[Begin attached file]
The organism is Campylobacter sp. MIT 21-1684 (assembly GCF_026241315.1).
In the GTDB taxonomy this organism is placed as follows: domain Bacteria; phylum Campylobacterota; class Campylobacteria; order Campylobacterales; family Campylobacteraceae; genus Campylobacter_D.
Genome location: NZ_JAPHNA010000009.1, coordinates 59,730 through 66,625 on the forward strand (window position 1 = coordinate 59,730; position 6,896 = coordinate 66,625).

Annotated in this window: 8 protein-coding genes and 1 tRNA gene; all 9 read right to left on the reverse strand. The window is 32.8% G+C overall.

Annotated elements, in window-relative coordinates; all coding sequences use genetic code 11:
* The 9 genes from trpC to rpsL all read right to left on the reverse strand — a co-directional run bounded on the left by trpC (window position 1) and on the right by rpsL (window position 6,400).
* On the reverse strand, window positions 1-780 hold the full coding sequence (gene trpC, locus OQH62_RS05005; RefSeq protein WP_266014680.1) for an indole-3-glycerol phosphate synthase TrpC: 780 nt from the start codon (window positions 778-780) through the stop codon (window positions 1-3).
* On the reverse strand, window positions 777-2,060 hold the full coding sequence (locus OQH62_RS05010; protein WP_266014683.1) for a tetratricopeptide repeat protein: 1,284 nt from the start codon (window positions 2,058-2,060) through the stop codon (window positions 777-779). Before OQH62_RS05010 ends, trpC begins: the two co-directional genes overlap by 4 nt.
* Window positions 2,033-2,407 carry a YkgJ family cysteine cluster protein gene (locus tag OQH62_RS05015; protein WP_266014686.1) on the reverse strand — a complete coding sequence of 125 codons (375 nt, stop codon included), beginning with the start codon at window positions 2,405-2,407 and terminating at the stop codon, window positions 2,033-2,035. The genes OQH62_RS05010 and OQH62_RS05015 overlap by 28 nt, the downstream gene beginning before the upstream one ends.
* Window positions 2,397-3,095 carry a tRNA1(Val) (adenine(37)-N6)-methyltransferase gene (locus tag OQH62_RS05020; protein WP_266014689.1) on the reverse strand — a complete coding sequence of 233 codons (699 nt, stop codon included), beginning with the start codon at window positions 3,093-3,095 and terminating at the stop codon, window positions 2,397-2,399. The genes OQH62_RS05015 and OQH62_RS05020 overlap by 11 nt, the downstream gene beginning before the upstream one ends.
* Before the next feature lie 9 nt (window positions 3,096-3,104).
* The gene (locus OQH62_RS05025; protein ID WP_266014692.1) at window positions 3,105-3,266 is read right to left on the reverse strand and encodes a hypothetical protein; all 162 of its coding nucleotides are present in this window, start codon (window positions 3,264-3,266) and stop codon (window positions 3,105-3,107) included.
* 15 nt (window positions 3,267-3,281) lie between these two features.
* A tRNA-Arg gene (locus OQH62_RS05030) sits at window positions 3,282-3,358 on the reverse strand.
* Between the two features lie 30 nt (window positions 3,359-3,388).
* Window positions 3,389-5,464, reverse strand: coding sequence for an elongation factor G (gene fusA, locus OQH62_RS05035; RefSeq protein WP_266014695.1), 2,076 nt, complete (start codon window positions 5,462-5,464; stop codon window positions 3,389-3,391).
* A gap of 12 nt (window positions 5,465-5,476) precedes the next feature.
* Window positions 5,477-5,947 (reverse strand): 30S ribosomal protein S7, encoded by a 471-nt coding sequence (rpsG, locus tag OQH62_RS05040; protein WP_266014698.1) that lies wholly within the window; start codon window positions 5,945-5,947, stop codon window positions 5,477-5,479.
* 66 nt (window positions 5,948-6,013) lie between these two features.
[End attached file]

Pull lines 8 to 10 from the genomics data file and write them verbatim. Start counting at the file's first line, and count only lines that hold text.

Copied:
* On the reverse strand, window positions 777-2,060 hold the full coding sequence (locus OQH62_RS05010; protein WP_266014683.1) for a tetratricopeptide repeat protein: 1,284 nt from the start codon (window positions 2,058-2,060) through the stop codon (window positions 777-779). Before OQH62_RS05010 ends, trpC begins: the two co-directional genes overlap by 4 nt.
* Window positions 2,033-2,407 carry a YkgJ family cysteine cluster protein gene (locus tag OQH62_RS05015; protein WP_266014686.1) on the reverse strand — a complete coding sequence of 125 codons (375 nt, stop codon included), beginning with the start codon at window positions 2,405-2,407 and terminating at the stop codon, window positions 2,033-2,035. The genes OQH62_RS05010 and OQH62_RS05015 overlap by 28 nt, the downstream gene beginning before the upstream one ends.
* Window positions 2,397-3,095 carry a tRNA1(Val) (adenine(37)-N6)-methyltransferase gene (locus tag OQH62_RS05020; protein WP_266014689.1) on the reverse strand — a complete coding sequence of 233 codons (699 nt, stop codon included), beginning with the start codon at window positions 3,093-3,095 and terminating at the stop codon, window positions 2,397-2,399. The genes OQH62_RS05015 and OQH62_RS05020 overlap by 11 nt, the downstream gene beginning before the upstream one ends.